As a recreational poker player with a neuroscience obsession, I often find myself sitting at a poker table with insecurities over my brain betraying my clever betting strategies by revealing the scheme I am trying to hide from my opponents. Did they notice I looked to the left when I made that big bluff? Did I lean back in my chair when I was confident in my cards? Did I glance at my chips to indicate I was going to make a bet? Sometimes I’ll try doing the opposite of what my opponent might perceive as a “tell” in an effort to cause confusion. In turn, I am conscious of the fact that my opponent could be doing the same thing to me, devising double-bluffs to throw me off. Welcome to the psychological dance of poker.
To some extent, our physical reactions in high-stakes situations are uncontrollable. The brain’s limbic system is activated when our emotions get the best of us, triggering the facial muscles to show what we feel. Paul Ekman’s extensive study of microexpressions has revealed that our control over facial expressions is limited. Microexpressions, involuntary facial expression flashes that last only up to one fifth of a second, can be extremely difficult to catch, however. Ekman reported that out of 15,000 people without any formal training for spotting microexpressions, only 50 of them were able to notice them in video clips (although the ability can supposedly improve with training).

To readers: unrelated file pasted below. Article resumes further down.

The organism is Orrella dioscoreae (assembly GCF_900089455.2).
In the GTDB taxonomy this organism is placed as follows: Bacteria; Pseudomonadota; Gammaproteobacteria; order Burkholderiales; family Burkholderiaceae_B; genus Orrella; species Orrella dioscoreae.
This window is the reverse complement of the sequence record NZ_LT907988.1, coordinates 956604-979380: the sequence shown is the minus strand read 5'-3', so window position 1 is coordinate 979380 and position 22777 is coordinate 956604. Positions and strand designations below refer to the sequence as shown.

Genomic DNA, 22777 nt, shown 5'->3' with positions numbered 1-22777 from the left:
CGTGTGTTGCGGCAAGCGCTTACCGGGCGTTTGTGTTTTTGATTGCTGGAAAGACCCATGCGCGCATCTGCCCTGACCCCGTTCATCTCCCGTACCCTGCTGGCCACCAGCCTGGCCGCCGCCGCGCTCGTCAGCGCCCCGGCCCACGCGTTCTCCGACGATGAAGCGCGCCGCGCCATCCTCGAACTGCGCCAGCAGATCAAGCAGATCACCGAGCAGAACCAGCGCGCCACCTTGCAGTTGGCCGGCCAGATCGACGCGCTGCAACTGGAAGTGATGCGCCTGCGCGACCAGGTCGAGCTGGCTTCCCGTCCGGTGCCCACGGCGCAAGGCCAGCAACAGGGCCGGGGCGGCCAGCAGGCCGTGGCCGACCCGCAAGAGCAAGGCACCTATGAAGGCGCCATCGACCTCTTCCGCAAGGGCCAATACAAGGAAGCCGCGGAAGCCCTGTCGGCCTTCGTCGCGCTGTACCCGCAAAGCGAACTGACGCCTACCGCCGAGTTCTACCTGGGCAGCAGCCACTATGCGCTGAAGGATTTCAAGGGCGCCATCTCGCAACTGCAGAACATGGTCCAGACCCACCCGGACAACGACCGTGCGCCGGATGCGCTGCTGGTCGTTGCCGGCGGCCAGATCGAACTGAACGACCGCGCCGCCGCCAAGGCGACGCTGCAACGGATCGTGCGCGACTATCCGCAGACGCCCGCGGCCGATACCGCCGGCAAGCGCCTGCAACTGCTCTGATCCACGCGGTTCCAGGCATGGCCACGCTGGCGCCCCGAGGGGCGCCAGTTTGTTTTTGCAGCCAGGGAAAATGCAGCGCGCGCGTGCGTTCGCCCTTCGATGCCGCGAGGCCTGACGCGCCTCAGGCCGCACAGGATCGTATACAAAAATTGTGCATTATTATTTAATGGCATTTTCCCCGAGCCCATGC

But thoughts that are not necessarily linked to emotion can also be revealed by the subconscious. A new study published in Current Biology demonstrates that our eye position can be used to predict what number we are thinking of. When people were told to pick a series number between 1 and 30, a left or downward change in eye position predicted that the next number would be lower, whereas a right or upward change predicted that the next number would be higher. As the researchers state, “the findings highlight the intricate links between supposedly abstract thought processes, the body's actions and the world around us.” In other words, our brain’s oculomotor system that controls eye movement is tightly linked to our neural representation of numbers.
So how might this apply to poker, you ask?
Well try this the next time you play: look in your opponent’s eyes when they have a decision to make. If his/her eyes move left or downward (thinking of lower or neutral values), they might be thinking of “checking” or “folding”. If they look right or upward (thinking of higher values), this could indicate that they will bet or “raise.”
Conversely, try to look in the opposite predictive direction before making your move. If your opponent has a read on you (or has read this article up until this paragraph), they might already be consciously or subconsciously using your eye position to understand you. Maybe you can mess with them by incorporating some cognitive control over your natural reactions.
I claim no responsibility if these strategies fail, but if they result in winnings, I do accept thank you’s, monetary tips, or other things that activate my brain's reward system.